CMMC JSVA program – what you need to know

Funny meme showing a group of North Korea officers watch a stressed user perform a computer task. Similar to how a CMMC JSVA assessment goes!

Some tidbits about CMMC’s Joint Surveillance Voluntary Assessment (JSVA) program that you might not know:

JSVA program is intended to train C3PAOs and CMMC Assessors

1) The DoD is essentially using the JSVA program to train and vet our private sector assessment teams over-the-shoulder with the DoD’s cybersecurity assessment teams. This lets us learn from seasoned DoD assessors who have been doing DIBCAC High assessments for DFARS 252.204-7012 compliance. Thank you for this program DoD!

Eventually, the goal for JSVAs is for experienced C3PAOs to perform them with oversight by DIBCAC Lead Assessors, reducing the dependency on limited resources in DIBCAC. DIBCAC can only support about 200 full-team assessments per year right now. If they move to an oversight role, DIBCAC can reduce their team size from ~5 assessors to ~1 assessor, greatly increasing the number of assessments that can be completed by DIBCAC over time.

What is an experienced C3PAO? After three successful JSVAs, with good reviews by DIBCAC, the C3PAO is considered experienced.

Will this actually happen? Still watching to see. There are very few C3PAOs that have 3+ successful JSVAs. But word around the street is that those few C3PAOs are allowed to schedule future JSVAs faster due to not needing full DIBCAC teams.

The C3PAO is invited by the defense contractor

2) Strictly speaking, the C3PAO is performing the JSVA assessment as part of the client’s team. Similar to how internal accountants can be invited to participate in a government audit of a firm. DIBCAC retains ultimate authority on the assessment.

From DCMA’s Surveillance manual:

“To minimize impact on resources and to improve efficiency, the FS/ACO may consider actions not requiring performance at the contractor’s location.”

“Joint surveillance is performed as a team with either the contractor, other government entities (e.g., Missile Defense Agency), and/or DCMA multifunctional team. The use of co-leads is encouraged to ensure findings are discussed to provide a common conclusion versus having multiple FSs/ACOs performing independent evaluations and reaching different conclusions.”

This means that the defense contractor being assessed needs to ensure they pull in the C3PAO to emails and meetings if DIBCAC doesn’t. If the C3PAO is good at their job, they will have a strong process to lead the assessment so that DIBCAC can just observe.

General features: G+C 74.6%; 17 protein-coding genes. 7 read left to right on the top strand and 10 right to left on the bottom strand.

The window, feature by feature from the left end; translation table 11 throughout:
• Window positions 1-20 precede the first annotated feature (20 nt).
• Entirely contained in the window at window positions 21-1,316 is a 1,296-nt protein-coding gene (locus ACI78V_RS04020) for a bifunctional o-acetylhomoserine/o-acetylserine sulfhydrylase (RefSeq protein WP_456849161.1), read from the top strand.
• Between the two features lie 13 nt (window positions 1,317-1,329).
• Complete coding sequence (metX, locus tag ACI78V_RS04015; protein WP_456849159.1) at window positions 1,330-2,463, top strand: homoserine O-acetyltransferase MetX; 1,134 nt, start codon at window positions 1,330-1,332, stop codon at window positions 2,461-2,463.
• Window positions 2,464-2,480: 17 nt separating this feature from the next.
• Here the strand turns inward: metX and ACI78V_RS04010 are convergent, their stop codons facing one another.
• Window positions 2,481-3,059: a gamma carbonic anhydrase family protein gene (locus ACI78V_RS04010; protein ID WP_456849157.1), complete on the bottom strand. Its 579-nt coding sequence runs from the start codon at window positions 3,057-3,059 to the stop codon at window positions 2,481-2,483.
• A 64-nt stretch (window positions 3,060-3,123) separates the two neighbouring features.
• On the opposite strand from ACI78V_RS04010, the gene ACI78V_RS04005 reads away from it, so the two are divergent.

JSVAs convert to CMMC Level 2 Certifications if…

3) According to the CMMC Proposed Rule, JSVAs will convert to a CMMC Level 2 assessment certification once CMMC goes live if they meet the following: a) performed under the JSVA program. b) perfect 110 score recorded by DIBCAC. c) scoping matches CMMC scoping for Level 2. The certification expires 36 months after the original assessment was done.

Some gotcha’s to watch out for:

DIBCAC performs a “DIBCAC High confidence assessment” of the in-scope information system according to the NIST SP 800-171 DoD Assessment Methodology, and using scope as described in DFARS 252.204-7012 for the “covered contractor information system”.

“Covered contractor information system” means an unclassified information system that is owned, or operated by or for, a contractor and that processes, stores, or transmits covered defense information.DFARS 252.204-7012

This is not necessarily the same as CMMC scoping according to the CMMC Proposed Rule. The C3PAO is responsible for performing scoping activities for CMMC Level 2 and keeping records of asset categorization according to the CMMC Scoping Guide.

DFARS compliance will be assessed during JSVAs, but not by the C3PAO

4) The DoD’s assessment team (DIBCAC) performs an assessment of DFARS 252.204-7012 compliance, not the C3PAO. The DoD team literally reviews each DFARS part one by one to see if your company is following it. It is possible to fail portions, like subcontractor flow-down, without affecting your NIST SP 800-171 results.

The #1 question that comes up at this point is “Does that mean a company can get a high score even if they are storing CUI in a non-FedRAMP cloud, since the FedRAMP requirement is only in paragraph (D) of DFARS 252.204-7012?” The short answer is no.